9 Reliable Delivery Question on Reliability So, why would you need both link-level and transport layer reliability? Because dealing with reliability at two levels! Transport layer reliability For end-to-end delivery between two processes Link layer reliability For delivery between two nodes connected by a single link 9

10 Link Layer Services Continued Flow control Pacing between adjacent sending and receiving nodes Error detection Errors caused by signal attenuation, noise Receiver detects presence of errors: Signals sender for retransmission or drops frame Error correction Receiver identifies and corrects bit error(s) without resorting to retransmission Half-duplex and full-duplex With half duplex, nodes at both ends of link can transmit, but not at same time 10

11 Link Layer Implementation Where is the link layer implemented? Hardware or software? Separate card or on chip? Mostly Implemented Hardware Network Interface Card (NIC) 11

12 Link Layer Implementation Alternative to actual NIC card... Built in to the motherboard

13 Link Layer Implemented In each host Link layer implemented in Network adaptor Network Interface Card (NIC) Ethernet card, PCMCI card, card Implements link and physical layers Attaches to host s system buses Combination of hardware, software, firmware host schematic application transport network link cpu memory host bus (e.g., PCI) controller link physical physical transmission network adapter card 13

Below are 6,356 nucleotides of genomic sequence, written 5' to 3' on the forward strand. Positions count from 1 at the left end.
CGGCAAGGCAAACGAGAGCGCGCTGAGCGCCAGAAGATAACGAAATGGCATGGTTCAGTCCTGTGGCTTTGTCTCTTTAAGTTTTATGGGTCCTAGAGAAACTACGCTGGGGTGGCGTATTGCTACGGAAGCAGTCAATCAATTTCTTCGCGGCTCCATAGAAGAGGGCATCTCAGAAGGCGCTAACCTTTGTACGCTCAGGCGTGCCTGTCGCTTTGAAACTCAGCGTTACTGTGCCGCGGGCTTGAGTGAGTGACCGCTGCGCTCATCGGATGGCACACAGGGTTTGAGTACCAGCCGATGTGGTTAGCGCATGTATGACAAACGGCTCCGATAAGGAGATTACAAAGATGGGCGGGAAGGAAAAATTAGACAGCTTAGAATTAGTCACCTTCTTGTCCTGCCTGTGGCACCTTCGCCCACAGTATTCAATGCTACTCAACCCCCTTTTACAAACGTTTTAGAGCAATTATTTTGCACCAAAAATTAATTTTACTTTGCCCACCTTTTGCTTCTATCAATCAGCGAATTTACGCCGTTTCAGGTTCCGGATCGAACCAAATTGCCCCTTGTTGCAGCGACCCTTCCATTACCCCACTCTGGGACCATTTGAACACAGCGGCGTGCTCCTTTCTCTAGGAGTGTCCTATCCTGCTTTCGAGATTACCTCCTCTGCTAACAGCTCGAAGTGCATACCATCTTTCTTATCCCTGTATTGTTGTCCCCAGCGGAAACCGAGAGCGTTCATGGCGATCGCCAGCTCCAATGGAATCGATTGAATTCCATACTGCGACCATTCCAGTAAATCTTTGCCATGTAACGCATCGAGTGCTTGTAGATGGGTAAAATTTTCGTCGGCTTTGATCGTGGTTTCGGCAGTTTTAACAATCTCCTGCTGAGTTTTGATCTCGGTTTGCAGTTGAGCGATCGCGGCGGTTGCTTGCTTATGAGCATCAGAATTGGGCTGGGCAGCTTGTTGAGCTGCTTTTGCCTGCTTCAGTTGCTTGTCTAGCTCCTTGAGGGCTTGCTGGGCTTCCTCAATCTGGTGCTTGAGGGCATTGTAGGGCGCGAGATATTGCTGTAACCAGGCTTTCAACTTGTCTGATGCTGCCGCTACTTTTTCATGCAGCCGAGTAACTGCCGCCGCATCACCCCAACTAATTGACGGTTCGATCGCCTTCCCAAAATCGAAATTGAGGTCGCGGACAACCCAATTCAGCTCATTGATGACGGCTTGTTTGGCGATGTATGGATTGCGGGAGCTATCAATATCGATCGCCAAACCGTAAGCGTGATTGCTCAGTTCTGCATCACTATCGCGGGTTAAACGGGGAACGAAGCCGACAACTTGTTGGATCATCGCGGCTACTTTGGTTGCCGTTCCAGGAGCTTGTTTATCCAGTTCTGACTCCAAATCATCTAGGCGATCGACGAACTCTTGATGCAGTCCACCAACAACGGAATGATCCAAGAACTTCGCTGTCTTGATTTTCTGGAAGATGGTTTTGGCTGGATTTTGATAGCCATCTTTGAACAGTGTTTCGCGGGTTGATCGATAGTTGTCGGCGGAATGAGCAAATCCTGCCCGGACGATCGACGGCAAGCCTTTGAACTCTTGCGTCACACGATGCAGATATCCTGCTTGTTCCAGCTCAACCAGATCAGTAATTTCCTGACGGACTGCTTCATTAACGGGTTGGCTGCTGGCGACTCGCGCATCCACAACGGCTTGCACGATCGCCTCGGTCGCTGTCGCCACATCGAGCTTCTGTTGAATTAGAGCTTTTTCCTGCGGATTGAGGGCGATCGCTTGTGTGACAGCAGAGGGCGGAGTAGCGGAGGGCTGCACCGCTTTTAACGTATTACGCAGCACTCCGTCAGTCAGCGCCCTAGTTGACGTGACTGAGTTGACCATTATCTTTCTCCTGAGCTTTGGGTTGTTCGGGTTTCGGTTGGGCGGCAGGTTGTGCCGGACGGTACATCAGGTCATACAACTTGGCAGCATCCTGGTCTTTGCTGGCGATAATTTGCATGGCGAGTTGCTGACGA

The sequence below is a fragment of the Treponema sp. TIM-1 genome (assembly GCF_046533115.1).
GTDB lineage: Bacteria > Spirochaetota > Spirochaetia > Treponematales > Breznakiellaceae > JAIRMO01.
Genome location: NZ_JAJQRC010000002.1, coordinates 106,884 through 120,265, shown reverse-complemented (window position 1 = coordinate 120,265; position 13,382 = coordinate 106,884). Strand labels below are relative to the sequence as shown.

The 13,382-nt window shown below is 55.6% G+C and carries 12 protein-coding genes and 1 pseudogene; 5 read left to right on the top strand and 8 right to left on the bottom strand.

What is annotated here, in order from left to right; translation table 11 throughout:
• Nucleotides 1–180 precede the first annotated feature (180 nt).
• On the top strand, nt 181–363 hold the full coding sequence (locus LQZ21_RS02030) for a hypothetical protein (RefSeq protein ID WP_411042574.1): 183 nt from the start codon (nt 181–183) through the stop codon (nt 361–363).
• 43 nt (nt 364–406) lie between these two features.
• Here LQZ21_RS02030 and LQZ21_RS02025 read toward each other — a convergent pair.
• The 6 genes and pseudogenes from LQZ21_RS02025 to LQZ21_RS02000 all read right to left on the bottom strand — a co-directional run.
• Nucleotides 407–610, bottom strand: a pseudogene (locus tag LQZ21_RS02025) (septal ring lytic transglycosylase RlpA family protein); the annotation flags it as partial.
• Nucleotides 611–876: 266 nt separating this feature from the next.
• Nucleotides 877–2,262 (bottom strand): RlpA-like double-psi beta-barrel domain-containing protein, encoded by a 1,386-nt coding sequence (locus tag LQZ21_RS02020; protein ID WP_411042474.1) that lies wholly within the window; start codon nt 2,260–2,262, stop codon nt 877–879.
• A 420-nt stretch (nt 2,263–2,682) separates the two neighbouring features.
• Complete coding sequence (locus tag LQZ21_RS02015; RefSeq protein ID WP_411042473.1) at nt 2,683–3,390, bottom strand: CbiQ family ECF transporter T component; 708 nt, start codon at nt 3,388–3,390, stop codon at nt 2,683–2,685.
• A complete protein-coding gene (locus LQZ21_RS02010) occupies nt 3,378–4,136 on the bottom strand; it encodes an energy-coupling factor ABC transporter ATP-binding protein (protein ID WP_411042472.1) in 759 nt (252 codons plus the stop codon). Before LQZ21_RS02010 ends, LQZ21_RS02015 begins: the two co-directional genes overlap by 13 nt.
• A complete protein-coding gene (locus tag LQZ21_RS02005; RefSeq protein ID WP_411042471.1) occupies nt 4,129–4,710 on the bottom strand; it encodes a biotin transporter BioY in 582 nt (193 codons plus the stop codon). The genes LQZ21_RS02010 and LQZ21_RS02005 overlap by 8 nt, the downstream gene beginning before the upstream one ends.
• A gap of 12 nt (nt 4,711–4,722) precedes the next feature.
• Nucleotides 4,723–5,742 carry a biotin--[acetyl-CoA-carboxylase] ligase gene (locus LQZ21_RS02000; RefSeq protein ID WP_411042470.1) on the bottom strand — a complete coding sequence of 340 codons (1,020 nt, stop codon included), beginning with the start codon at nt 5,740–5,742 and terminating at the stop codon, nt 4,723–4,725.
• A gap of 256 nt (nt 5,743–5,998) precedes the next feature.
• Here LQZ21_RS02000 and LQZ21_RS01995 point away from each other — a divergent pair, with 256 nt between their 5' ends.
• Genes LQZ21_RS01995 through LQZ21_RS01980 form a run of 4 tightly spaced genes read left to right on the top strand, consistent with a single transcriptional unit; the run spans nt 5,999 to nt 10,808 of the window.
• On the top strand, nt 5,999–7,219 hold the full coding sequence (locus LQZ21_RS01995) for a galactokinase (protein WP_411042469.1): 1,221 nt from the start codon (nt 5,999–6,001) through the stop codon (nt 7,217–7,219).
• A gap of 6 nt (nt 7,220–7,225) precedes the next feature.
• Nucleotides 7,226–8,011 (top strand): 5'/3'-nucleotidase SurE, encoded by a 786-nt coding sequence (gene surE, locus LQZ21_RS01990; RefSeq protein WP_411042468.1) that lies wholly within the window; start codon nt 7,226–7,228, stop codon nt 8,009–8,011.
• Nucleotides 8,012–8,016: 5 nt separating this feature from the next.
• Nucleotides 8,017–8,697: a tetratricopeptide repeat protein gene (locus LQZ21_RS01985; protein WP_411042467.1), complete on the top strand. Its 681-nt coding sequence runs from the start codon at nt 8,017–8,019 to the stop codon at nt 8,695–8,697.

14 Network Interface Cards (NIC) Basics A Network Interface Card (NIC) Establishes link between computer and network, and manages link A NIC performs two crucial tasks: 1. Establishes and manages computer s network connection 2. Encodes and translates digital data into signals for outgoing messages, and Translates signals into digital computer data for incoming messages DataLink Layer 14

15 Parallel vs. Serial Transmission NICs also manage transformation of network data s form Computer bus has series of parallel data lines (Parallel transmission) Signals traversing network media consist of a linear sequence of bits of data (serial transmission) NIC takes outgoing transmission in parallel form and recasts them into their serial equivalents For incoming messages, process reverses Converting between serial and parallel transmission, NIC has memory, to hold data temporarily DataLink Layer 15

16 Parallel vs. Serial Transmission Bus width Bus width - number of parallel lines in a computer bus Industry Standard Architecture (ISA) bus 16-bit Now obsolete!!! Peripheral Component Interconnect (PCI) bus 32-bit, 64-bit, of course faster DataLink Layer 16